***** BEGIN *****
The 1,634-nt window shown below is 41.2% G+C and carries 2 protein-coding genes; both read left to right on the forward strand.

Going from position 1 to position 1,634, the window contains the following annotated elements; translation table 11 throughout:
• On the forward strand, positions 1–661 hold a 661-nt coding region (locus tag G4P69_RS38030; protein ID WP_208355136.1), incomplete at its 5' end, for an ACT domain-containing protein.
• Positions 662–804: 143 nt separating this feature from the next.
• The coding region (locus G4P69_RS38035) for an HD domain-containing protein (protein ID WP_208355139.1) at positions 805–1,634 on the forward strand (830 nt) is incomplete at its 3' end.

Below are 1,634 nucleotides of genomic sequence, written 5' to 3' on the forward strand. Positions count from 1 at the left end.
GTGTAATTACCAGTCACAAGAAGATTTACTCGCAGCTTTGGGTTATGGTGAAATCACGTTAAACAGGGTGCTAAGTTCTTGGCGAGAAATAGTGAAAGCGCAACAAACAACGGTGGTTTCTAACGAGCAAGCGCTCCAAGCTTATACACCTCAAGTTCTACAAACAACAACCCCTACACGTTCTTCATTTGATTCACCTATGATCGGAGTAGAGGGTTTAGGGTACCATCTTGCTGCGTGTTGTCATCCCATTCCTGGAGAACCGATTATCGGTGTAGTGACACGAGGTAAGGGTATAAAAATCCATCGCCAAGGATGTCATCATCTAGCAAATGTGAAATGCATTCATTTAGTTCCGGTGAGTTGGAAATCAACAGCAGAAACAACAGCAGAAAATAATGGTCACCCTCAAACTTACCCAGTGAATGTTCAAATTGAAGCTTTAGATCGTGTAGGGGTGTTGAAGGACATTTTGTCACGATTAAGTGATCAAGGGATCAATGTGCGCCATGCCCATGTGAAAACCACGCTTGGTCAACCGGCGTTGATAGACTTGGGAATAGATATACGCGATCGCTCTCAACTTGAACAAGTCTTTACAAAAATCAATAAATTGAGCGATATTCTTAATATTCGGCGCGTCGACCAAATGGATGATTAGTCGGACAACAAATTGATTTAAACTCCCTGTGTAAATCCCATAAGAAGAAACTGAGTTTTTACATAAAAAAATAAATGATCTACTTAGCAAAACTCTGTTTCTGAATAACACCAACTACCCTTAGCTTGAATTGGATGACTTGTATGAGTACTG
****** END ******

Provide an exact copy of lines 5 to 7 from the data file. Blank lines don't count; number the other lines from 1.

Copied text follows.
• The coding region (locus G4P69_RS38035) for an HD domain-containing protein (protein ID WP_208355139.1) at positions 805–1,634 on the forward strand (830 nt) is incomplete at its 3' end.

Below are 1,634 nucleotides of genomic sequence, written 5' to 3' on the forward strand. Positions count from 1 at the left end.
GTGTAATTACCAGTCACAAGAAGATTTACTCGCAGCTTTGGGTTATGGTGAAATCACGTTAAACAGGGTGCTAAGTTCTTGGCGAGAAATAGTGAAAGCGCAACAAACAACGGTGGTTTCTAACGAGCAAGCGCTCCAAGCTTATACACCTCAAGTTCTACAAACAACAACCCCTACACGTTCTTCATTTGATTCACCTATGATCGGAGTAGAGGGTTTAGGGTACCATCTTGCTGCGTGTTGTCATCCCATTCCTGGAGAACCGATTATCGGTGTAGTGACACGAGGTAAGGGTATAAAAATCCATCGCCAAGGATGTCATCATCTAGCAAATGTGAAATGCATTCATTTAGTTCCGGTGAGTTGGAAATCAACAGCAGAAACAACAGCAGAAAATAATGGTCACCCTCAAACTTACCCAGTGAATGTTCAAATTGAAGCTTTAGATCGTGTAGGGGTGTTGAAGGACATTTTGTCACGATTAAGTGATCAAGGGATCAATGTGCGCCATGCCCATGTGAAAACCACGCTTGGTCAACCGGCGTTGATAGACTTGGGAATAGATATACGCGATCGCTCTCAACTTGAACAAGTCTTTACAAAAATCAATAAATTGAGCGATATTCTTAATATTCGGCGCGTCGACCAAATGGATGATTAGTCGGACAACAAATTGATTTAAACTCCCTGTGTAAATCCCATAAGAAGAAACTGAGTTTTTACATAAAAAAATAAATGATCTACTTAGCAAAACTCTGTTTCTGAATAACACCAACTACCCTTAGCTTGAATTGGATGACTTGTATGAGTACTG